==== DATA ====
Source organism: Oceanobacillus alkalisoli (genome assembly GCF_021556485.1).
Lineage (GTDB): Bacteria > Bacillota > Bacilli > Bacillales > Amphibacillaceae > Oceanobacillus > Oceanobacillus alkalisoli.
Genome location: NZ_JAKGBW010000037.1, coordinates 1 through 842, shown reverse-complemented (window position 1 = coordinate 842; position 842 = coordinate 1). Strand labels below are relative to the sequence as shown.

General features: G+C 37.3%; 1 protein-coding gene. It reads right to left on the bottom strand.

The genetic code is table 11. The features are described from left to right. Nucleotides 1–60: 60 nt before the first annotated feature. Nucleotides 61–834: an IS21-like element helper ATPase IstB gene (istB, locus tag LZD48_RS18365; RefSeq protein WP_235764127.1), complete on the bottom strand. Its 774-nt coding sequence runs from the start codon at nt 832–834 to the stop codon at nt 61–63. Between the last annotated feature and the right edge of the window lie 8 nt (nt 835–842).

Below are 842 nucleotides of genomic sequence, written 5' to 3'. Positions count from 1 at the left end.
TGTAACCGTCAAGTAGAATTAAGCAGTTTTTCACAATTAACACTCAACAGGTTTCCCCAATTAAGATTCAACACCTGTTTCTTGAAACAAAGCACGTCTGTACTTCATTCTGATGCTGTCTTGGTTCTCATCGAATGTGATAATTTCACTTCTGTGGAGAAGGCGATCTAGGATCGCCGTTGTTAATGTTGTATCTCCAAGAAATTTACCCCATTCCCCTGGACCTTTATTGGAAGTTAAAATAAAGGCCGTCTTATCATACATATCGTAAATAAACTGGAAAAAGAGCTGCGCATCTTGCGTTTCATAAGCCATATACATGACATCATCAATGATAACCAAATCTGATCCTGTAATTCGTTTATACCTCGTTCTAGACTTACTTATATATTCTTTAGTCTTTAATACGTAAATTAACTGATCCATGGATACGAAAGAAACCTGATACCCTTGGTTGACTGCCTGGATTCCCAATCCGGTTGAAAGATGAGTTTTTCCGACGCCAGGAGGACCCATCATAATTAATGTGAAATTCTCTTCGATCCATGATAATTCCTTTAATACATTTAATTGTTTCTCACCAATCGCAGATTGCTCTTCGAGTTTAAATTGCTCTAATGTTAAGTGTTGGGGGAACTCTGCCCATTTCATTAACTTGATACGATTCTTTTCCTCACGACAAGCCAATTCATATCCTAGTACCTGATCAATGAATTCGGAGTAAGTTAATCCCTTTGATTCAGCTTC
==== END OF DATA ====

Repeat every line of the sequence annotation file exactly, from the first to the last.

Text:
Source organism: Oceanobacillus alkalisoli (genome assembly GCF_021556485.1).
Lineage (GTDB): Bacteria > Bacillota > Bacilli > Bacillales > Amphibacillaceae > Oceanobacillus > Oceanobacillus alkalisoli.
Genome location: NZ_JAKGBW010000037.1, coordinates 1 through 842, shown reverse-complemented (window position 1 = coordinate 842; position 842 = coordinate 1). Strand labels below are relative to the sequence as shown.

General features: G+C 37.3%; 1 protein-coding gene. It reads right to left on the bottom strand.

The genetic code is table 11. The features are described from left to right. Nucleotides 1–60: 60 nt before the first annotated feature. Nucleotides 61–834: an IS21-like element helper ATPase IstB gene (istB, locus tag LZD48_RS18365; RefSeq protein WP_235764127.1), complete on the bottom strand. Its 774-nt coding sequence runs from the start codon at nt 832–834 to the stop codon at nt 61–63. Between the last annotated feature and the right edge of the window lie 8 nt (nt 835–842).

Below are 842 nucleotides of genomic sequence, written 5' to 3'. Positions count from 1 at the left end.
TGTAACCGTCAAGTAGAATTAAGCAGTTTTTCACAATTAACACTCAACAGGTTTCCCCAATTAAGATTCAACACCTGTTTCTTGAAACAAAGCACGTCTGTACTTCATTCTGATGCTGTCTTGGTTCTCATCGAATGTGATAATTTCACTTCTGTGGAGAAGGCGATCTAGGATCGCCGTTGTTAATGTTGTATCTCCAAGAAATTTACCCCATTCCCCTGGACCTTTATTGGAAGTTAAAATAAAGGCCGTCTTATCATACATATCGTAAATAAACTGGAAAAAGAGCTGCGCATCTTGCGTTTCATAAGCCATATACATGACATCATCAATGATAACCAAATCTGATCCTGTAATTCGTTTATACCTCGTTCTAGACTTACTTATATATTCTTTAGTCTTTAATACGTAAATTAACTGATCCATGGATACGAAAGAAACCTGATACCCTTGGTTGACTGCCTGGATTCCCAATCCGGTTGAAAGATGAGTTTTTCCGACGCCAGGAGGACCCATCATAATTAATGTGAAATTCTCTTCGATCCATGATAATTCCTTTAATACATTTAATTGTTTCTCACCAATCGCAGATTGCTCTTCGAGTTTAAATTGCTCTAATGTTAAGTGTTGGGGGAACTCTGCCCATTTCATTAACTTGATACGATTCTTTTCCTCACGACAAGCCAATTCATATCCTAGTACCTGATCAATGAATTCGGAGTAAGTTAATCCCTTTGATTCAGCTTC